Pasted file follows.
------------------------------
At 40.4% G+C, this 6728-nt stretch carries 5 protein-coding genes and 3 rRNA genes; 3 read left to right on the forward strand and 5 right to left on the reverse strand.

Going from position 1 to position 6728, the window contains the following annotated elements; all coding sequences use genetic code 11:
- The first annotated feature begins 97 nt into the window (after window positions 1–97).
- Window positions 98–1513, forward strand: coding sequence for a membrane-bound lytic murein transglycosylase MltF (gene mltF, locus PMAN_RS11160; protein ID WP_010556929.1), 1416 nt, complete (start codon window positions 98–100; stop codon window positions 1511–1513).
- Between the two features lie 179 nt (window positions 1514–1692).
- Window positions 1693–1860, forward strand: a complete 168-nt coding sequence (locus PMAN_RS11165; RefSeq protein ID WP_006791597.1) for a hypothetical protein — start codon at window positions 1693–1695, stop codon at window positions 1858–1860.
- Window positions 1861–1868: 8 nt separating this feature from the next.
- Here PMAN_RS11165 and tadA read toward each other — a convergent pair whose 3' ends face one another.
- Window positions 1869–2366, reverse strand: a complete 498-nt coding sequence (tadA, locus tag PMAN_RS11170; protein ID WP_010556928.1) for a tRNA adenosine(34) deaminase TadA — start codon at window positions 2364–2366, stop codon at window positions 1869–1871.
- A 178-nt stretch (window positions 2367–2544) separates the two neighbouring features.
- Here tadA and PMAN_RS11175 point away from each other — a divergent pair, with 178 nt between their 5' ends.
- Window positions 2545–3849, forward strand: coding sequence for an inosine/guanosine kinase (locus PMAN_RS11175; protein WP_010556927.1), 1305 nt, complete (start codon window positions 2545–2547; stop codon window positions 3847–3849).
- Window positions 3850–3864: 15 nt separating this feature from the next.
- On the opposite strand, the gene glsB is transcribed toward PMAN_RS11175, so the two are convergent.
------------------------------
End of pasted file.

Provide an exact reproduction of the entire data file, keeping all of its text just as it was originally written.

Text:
At 40.4% G+C, this 6728-nt stretch carries 5 protein-coding genes and 3 rRNA genes; 3 read left to right on the forward strand and 5 right to left on the reverse strand.

Going from position 1 to position 6728, the window contains the following annotated elements; all coding sequences use genetic code 11:
- The first annotated feature begins 97 nt into the window (after window positions 1–97).
- Window positions 98–1513, forward strand: coding sequence for a membrane-bound lytic murein transglycosylase MltF (gene mltF, locus PMAN_RS11160; protein ID WP_010556929.1), 1416 nt, complete (start codon window positions 98–100; stop codon window positions 1511–1513).
- Between the two features lie 179 nt (window positions 1514–1692).
- Window positions 1693–1860, forward strand: a complete 168-nt coding sequence (locus PMAN_RS11165; RefSeq protein ID WP_006791597.1) for a hypothetical protein — start codon at window positions 1693–1695, stop codon at window positions 1858–1860.
- Window positions 1861–1868: 8 nt separating this feature from the next.
- Here PMAN_RS11165 and tadA read toward each other — a convergent pair whose 3' ends face one another.
- Window positions 1869–2366, reverse strand: a complete 498-nt coding sequence (tadA, locus tag PMAN_RS11170; protein ID WP_010556928.1) for a tRNA adenosine(34) deaminase TadA — start codon at window positions 2364–2366, stop codon at window positions 1869–1871.
- A 178-nt stretch (window positions 2367–2544) separates the two neighbouring features.
- Here tadA and PMAN_RS11175 point away from each other — a divergent pair, with 178 nt between their 5' ends.
- Window positions 2545–3849, forward strand: coding sequence for an inosine/guanosine kinase (locus PMAN_RS11175; protein WP_010556927.1), 1305 nt, complete (start codon window positions 2545–2547; stop codon window positions 3847–3849).
- Window positions 3850–3864: 15 nt separating this feature from the next.
- On the opposite strand, the gene glsB is transcribed toward PMAN_RS11175, so the two are convergent.